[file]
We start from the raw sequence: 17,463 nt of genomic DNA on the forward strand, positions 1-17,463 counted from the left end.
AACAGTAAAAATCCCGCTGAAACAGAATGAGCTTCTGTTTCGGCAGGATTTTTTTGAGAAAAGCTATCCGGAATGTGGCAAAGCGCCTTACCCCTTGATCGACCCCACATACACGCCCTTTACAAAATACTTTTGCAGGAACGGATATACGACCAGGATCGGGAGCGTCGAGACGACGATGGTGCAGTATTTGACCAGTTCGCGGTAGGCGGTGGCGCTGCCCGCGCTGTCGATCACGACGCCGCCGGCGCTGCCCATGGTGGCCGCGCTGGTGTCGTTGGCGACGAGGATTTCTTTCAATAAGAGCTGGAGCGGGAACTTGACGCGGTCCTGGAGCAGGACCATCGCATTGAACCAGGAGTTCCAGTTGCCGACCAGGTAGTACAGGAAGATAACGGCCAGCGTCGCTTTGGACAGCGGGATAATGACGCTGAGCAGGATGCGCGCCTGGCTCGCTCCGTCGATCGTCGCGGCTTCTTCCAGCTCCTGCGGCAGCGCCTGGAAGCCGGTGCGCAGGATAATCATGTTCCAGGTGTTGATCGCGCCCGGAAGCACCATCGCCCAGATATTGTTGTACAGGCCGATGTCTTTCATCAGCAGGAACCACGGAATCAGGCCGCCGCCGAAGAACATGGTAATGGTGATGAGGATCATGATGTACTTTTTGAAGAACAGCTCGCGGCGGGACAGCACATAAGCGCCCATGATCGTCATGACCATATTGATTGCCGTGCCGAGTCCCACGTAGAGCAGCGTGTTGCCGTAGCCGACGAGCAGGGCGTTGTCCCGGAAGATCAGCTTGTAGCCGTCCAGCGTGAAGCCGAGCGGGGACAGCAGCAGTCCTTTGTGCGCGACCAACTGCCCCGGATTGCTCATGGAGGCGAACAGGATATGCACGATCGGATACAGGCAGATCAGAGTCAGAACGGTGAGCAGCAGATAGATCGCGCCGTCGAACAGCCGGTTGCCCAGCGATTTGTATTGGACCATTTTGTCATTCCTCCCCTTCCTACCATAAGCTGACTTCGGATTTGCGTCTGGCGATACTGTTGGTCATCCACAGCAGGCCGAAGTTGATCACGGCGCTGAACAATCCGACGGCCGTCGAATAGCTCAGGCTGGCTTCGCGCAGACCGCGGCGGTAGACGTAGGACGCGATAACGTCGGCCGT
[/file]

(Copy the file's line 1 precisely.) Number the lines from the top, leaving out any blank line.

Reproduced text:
We start from the raw sequence: 17,463 nt of genomic DNA on the forward strand, positions 1-17,463 counted from the left end.